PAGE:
Rent rises could decelerate for tenants in 2015

Rent rises could decelerate for tenants in 2015

Market conditions indicate fixed or low rental increases says Belvoir

The UK’s buy to let property sector is set for sustained growth in 2015 with tenants, feeling the most value from potential changes in the market.

Present economic conditions, shared with possible interest rate increases in 2015 and the uncertainty of Government policies following the General Election could result in either static or low rental increases next year.

Our past forecasts for continued and sustained growth in the buy to let sector have been borne out by ever-changing market forces and we imagine that the number of people opting to rent – either for lifestyle or economic reasons – will continue to increase demand for some time to come.

Dorian Gonsalves, Belvoir’s Commercial Director, adds: “In 2015 we believe that rent rises are expected to be limited by factors such as continued low disposable income amongst consumers, an expected interest rate hike towards the end of next year and a lower than predicted forecast for economic development.”

Latest research implies that rents will grow by an average 1.8 per cent over 2015 which is below the Bank of England’s target inflation rate of 2 per cent.

Belvoir’s independent Rental Index Report, which for the past seven years has recorded the ups and downs of the UK’s buy to let market, shows that most of the company’s 160 offices nationwide observed little or no growth in rent levels throughout the current year, although there have been falls and rises during this time.

“For the next 12 months, we consider it doubtful that adjustments to rents will vary much more than 2014 versus 2013,” says Dorian.

Analysis of regional rents in the Report exposed inconsistent variations across the country, with many rents not rising at the same levels as property prices - producing good news for hard pressed tenants who have not seen a widespread upturn in wages for some time. This has a huge influence on rents because if ‘real’ wage levels and spending power do not increase, rents will also struggle to be increased.

On a positive note, many landlord investors benefited from a considerable recovery in property prices in 2014. London and the South East saw rapid growth, while other areas around the UK achieved improved values of between 5 and 10 per cent.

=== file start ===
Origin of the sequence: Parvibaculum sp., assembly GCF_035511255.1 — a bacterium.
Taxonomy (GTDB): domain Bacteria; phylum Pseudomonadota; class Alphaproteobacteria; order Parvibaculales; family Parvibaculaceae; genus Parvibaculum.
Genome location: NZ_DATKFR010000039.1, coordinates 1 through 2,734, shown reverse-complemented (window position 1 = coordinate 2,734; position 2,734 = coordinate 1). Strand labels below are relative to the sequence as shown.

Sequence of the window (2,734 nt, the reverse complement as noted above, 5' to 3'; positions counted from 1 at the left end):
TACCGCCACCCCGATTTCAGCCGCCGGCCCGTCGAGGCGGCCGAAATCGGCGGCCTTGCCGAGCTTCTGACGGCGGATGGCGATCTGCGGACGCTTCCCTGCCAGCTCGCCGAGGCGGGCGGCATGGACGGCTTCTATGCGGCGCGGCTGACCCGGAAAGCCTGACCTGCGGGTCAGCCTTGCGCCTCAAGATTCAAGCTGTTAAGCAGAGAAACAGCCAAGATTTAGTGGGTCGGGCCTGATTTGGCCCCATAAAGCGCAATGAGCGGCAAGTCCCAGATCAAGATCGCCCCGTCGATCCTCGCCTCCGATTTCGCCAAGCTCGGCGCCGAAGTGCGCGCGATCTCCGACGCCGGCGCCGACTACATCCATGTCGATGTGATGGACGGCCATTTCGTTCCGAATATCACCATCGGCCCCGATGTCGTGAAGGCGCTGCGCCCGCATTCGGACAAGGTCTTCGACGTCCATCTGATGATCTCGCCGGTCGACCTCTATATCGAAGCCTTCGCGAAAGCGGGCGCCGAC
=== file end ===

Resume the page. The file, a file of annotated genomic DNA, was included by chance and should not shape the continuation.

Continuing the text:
During the course of 2014, home ownership continued to fall to its lowest level for 25 years.

Even though property prices saw a significant increase, greater mortgage restrictions bought about by the Bank of England designed to curb lending, kept many people off the property ladder – further increasing demand in the private rental sector.    

As for 2015, a number of unknown variables could all have an impact on the market.

Pension reforms - due to come into force in April 2015, strategies affecting the buy to let sector introduced as a result of the General Election and the effect of pending interest rates expected in Autumn of next year, will all form the future of the market, which currently shows no sign of slowing down.

Growing confidence combined with a recuperating property market and current low interest rates will, in the short term, continue to make buy to let property investment an appealing proposition – especially for longer term investors.  

According to industry predictions, the UK’s cumulative buy to let property portfolio could hit the £1 trillion mark next year. (It currently stands at £931 billion)

Three months ago (September 2014) the Council of Mortgage Lenders declared a sharp rise in buy to let investment - up 26 per cent over the previous 12 months.

A recent study claims that over half of residential property landlords in the UK are looking to buy more property in the new year.

All of these conclusions point towards continuing faith amongst professional landlords and institutional investors, but the much debated effect of a new breed of ‘buy to let pensioners’ entering the market will only become clear after the new pension rules come into effect. 

There is a wave of opinion that a substantial number of people will access their pension ‘pot’ to seek greater returns on their investments via buy to let – producing a new boom in the sector.

The market supply of buy to let may be enhanced by the impact of this new reform, but we would advise caution because property rental income should not be viewed as a replacement for pension income as the two are completely different. 

Pension income has a tendency to be low risk and index linked to rise with inflation whilst rental income can be more uncertain and usually does not grow in line with inflation.

Obtaining a suitable buy to let mortgage as a first-time landlord (especially at a later stage in life) could also prove problematic – even if you have access to a considerable deposit.

Any prospective investor needs to consider all the facts and seek out expert advice and guidance so that they can be aware of all the issues - amongst them taxation rules - in order to make an informed decision.

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